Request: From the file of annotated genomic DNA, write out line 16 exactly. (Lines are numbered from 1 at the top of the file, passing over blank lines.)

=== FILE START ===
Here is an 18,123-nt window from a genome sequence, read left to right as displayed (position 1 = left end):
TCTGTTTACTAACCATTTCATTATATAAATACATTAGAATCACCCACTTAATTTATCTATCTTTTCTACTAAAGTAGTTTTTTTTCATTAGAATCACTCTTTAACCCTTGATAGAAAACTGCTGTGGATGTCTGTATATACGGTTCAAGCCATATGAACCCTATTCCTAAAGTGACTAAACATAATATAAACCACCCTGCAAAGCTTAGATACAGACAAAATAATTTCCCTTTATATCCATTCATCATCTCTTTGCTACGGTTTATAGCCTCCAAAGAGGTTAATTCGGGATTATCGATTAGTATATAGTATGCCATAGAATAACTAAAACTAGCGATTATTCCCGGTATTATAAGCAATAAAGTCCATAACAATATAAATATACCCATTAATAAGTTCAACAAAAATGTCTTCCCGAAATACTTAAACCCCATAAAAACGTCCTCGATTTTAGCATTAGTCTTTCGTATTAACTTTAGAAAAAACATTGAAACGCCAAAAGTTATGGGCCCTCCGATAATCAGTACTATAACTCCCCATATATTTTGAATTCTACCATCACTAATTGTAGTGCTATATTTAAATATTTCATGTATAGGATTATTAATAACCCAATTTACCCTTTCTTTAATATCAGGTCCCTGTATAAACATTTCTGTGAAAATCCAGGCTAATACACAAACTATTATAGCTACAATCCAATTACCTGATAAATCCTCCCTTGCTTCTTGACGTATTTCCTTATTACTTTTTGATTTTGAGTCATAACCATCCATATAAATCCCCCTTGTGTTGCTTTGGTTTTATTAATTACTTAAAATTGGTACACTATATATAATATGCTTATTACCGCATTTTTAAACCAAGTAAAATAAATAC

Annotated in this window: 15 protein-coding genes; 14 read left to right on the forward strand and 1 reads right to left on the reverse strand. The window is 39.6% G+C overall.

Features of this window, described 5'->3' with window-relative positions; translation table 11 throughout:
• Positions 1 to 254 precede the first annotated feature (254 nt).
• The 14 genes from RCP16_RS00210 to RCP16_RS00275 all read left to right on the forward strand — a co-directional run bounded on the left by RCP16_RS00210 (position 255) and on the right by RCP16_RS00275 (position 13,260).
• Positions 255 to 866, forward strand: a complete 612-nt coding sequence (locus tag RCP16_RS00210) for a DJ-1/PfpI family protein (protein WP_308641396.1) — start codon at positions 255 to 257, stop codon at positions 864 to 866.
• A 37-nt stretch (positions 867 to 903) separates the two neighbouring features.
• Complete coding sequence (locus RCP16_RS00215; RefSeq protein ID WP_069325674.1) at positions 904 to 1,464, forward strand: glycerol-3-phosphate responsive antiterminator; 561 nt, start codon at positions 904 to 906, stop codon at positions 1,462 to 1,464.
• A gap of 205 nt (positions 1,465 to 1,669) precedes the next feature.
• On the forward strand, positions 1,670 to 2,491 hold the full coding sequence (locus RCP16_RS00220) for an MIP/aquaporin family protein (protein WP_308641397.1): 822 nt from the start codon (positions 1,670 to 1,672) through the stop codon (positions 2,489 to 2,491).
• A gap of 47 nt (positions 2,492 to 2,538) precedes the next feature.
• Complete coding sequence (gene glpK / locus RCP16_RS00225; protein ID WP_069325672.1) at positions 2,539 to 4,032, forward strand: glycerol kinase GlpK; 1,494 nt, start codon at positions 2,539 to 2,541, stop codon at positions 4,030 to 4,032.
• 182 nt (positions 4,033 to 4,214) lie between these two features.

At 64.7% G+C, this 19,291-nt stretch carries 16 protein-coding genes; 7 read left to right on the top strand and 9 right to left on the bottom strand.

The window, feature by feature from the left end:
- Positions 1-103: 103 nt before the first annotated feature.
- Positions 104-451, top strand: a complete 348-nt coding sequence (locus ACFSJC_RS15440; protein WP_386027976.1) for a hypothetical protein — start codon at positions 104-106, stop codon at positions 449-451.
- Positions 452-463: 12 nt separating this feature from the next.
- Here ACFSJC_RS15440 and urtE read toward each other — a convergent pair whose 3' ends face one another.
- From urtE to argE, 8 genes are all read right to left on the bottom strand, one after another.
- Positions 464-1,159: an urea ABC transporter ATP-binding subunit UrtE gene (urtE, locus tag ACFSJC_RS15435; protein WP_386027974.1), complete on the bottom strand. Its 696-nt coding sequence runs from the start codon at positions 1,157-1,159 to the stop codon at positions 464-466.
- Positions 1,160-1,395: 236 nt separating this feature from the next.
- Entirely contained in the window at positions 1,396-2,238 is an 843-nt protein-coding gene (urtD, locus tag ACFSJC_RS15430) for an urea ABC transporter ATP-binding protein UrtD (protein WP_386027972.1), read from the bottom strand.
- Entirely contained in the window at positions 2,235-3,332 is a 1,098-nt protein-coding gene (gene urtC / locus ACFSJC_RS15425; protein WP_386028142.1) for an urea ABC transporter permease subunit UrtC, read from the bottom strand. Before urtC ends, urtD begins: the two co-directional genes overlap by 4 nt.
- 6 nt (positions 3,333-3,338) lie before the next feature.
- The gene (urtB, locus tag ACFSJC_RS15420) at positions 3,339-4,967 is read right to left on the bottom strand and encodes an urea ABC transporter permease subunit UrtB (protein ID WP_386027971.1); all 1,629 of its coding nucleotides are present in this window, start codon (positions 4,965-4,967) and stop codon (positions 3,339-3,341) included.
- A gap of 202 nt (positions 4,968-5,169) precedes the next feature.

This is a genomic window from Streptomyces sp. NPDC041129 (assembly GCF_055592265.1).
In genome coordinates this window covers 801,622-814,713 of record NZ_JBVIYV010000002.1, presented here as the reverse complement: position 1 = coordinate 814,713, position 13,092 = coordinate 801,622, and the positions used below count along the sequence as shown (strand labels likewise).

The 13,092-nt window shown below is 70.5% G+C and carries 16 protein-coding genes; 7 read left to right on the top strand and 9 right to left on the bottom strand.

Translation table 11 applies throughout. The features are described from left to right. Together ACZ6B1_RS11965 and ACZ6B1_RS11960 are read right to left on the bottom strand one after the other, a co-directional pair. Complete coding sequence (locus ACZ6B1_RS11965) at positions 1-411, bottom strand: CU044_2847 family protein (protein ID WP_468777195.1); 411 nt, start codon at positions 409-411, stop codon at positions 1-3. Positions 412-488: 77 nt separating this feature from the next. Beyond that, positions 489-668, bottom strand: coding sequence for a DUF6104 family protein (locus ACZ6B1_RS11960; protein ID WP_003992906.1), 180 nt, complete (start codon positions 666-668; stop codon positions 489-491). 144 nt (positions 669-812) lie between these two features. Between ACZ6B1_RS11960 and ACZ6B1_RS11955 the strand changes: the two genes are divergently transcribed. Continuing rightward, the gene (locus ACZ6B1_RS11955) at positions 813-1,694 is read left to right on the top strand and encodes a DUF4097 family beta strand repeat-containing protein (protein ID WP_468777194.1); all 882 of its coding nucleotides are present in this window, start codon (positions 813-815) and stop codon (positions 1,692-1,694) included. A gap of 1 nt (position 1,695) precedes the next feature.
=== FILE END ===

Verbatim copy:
The window, feature by feature from the left end: